Dealing with Altitude

Last night was my first good sleep at altitude. Usually the day after the second good night’s sleep, my altitude issues are fully gone and I can exercise at my normal level. So I’m doing great! Without any drugs this normally takes more than three weeks.

With Acetylzolamide (Diamox) taken judiciously (a half tablet the night before and then a half or full tablet each morning and night for two days), it takes a week or two to fully adjust. I’m pretty satisfied with that. A week means that I can do what I need to do for my family. When I worked for FedEx, Acetylzolamide meant that I could do my job, more or less. I wasn’t as effective as I would have been elsewhere, but I could be of use. It reduced my misery to a lower level. All good.

The best way for me to deal with altitude adjustment is to slowly drive to Denver and then spend 2-3 days in a hotel room before seeing anyone or doing anything. But this isn’t always possible. Also it is expensive in terms of time and money. Bless the athletes and scientists who tested Acetylzolamide and found it reduced the time to adjust.

There are several ways to deal with altitude that don’t include Acetylzolamide, which is a prescription medication. One is to take a half dose of non-caffeinated aspirin the night before traveling and each day at altitude until you adjust. This was my preferred method when traveling for FedEx before I learned about Acetylzolamide.

  • Avoid making altitude sickness worse. Here is a list of ways to prep for your experience at higher altitude.
  • Avoid alcohol the night before heading up and until you have fully adjusted.
  • Lose weight. Fat doesn’t cause altitude sickness. Your genes predispose you to it. But if you are fat, excess weight makes altitude sickness more miserable, especially sleeping at altitude.
  • Spend your first day or two at a higher altitude than the one you plan to perform at. Use the higher altitude to force your body to adjust. And by perform, I don’t just mean races and such. It’s everything. If you need to help your parents move. If you need to hold on to your composure in tough negotiations. Whatever you need to do, altitude sickness reduces your performance. Athletes call this method “Sleep High Train Low” and they are much more meticulous about it. I use a version of this when I travel to Denver (5,200′) and take stop for a few days in Santa Fe, NM (7,200′).
  • Drink lots of water the week before heading to altitude and keep drinking it at altitude. My rule of thumb is that if I’m not peeing every hour or two the day before heading to Denver, I’m probably not drinking enough.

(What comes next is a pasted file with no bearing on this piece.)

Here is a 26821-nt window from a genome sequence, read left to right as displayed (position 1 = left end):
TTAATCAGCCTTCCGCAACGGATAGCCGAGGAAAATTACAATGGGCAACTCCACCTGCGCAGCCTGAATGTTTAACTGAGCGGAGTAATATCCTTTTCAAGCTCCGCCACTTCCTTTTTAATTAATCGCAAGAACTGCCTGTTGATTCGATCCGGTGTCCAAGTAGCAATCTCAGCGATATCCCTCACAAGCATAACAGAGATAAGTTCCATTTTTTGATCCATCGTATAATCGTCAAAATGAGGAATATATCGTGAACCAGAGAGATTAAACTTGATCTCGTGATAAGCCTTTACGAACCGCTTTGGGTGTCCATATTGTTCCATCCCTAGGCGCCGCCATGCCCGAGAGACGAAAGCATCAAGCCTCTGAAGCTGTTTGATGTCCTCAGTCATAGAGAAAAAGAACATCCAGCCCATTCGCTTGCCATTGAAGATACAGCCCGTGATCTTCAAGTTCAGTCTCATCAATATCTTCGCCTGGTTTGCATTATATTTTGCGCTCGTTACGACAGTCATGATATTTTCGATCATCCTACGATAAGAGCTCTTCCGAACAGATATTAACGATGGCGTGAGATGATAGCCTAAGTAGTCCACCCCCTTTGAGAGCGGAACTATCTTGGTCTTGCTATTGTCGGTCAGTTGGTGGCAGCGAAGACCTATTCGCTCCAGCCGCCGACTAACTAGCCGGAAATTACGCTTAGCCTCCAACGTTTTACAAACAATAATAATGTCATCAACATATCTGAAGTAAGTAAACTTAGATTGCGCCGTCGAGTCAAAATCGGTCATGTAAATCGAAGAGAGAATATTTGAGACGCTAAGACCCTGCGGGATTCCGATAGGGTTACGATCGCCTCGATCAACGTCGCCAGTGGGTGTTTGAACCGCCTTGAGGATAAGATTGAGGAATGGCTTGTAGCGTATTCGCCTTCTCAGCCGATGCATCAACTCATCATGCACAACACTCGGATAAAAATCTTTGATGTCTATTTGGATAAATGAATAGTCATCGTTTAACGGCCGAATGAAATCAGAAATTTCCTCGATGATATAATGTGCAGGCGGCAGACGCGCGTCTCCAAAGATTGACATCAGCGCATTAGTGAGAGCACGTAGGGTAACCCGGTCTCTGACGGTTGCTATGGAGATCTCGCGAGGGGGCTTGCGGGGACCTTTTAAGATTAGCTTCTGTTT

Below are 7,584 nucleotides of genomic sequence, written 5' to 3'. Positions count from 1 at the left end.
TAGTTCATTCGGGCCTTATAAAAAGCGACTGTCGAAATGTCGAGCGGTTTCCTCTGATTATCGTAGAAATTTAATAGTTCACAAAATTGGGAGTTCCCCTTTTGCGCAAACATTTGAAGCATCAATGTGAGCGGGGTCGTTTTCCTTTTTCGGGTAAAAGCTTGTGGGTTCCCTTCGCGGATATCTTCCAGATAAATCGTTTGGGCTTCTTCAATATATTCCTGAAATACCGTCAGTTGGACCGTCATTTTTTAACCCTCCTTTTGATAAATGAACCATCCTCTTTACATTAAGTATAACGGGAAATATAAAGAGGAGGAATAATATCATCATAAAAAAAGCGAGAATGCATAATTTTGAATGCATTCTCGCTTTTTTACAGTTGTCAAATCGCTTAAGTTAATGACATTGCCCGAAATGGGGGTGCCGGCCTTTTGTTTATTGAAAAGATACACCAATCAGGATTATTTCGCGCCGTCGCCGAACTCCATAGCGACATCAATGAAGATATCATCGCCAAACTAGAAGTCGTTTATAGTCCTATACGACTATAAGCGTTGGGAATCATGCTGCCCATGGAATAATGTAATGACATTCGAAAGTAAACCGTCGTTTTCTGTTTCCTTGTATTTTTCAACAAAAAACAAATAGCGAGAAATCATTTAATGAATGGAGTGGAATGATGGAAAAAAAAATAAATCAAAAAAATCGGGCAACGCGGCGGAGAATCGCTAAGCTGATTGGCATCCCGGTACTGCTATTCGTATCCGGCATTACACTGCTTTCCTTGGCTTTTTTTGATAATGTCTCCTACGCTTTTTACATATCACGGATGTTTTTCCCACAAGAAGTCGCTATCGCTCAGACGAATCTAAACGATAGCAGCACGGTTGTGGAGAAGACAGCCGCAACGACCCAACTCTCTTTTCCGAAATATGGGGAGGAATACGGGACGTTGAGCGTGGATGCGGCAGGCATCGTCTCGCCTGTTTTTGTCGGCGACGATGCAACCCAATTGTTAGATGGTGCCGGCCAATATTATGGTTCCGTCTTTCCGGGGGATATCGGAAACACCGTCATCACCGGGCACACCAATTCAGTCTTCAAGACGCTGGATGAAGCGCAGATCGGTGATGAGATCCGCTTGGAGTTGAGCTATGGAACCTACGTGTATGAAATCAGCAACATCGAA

• It’s ok to take NSAIDS for altitude headaches, but they are not a cure for altitude sickness. In truth, the only cure is to take your time, rest, and wait for it to go away. Acetylzolamide just reduces the time required.
  • If you have altitude sickness (nausea, headache, dizziness, trouble sleeping) take it easy. You cannot make it better by powering through it. Build time into your schedule for rest.
  • For more information from the scientific standpoint on altitude sickness, these are the best resources I’ve found: is an organization devoted to studying this. This is the place to go for the latest information. Personally when I’ve gone to my doctor to ask for Acetylzolamide, I’ve brought a printout from a page by the British NHS, which for a long time had the best documentation on it, including dosing. Because it is a reputable medical source, I think it was easier to talk to my doctor about the drug. There are many other places on the Internet these days, but stick to the ones that are from reputable agencies. Here’s the CDC’s page on Altitude Sickness.

The scientific evidence shows that the only reliable way of solving altitude sickness is to descend or use Acetylzolamide. That said, there are yogic ways of dealing with altitude adjustment.

Here is what yogis claim work. For myself, only headstand seemed to have any effect and it is very temporary:

  • Pranayama – Both Equal breathing and kappalabhati
  • Headstand
  • Downward dog

As I said above, I acclimatized very quickly this time. Because I misplaced my Acetylzolamide, I had to fall back on aspirin and lots of water the day before. Then I took a full dose of Acetylzolamide when landing in Denver and rested the first day, taking a full dose before bed the first night. It worked fairly well. So I’m recording this here.

May you achieve great heights today with no altitude sickness. Be well friends!

Leave a Reply

Your email address will not be published. Required fields are marked *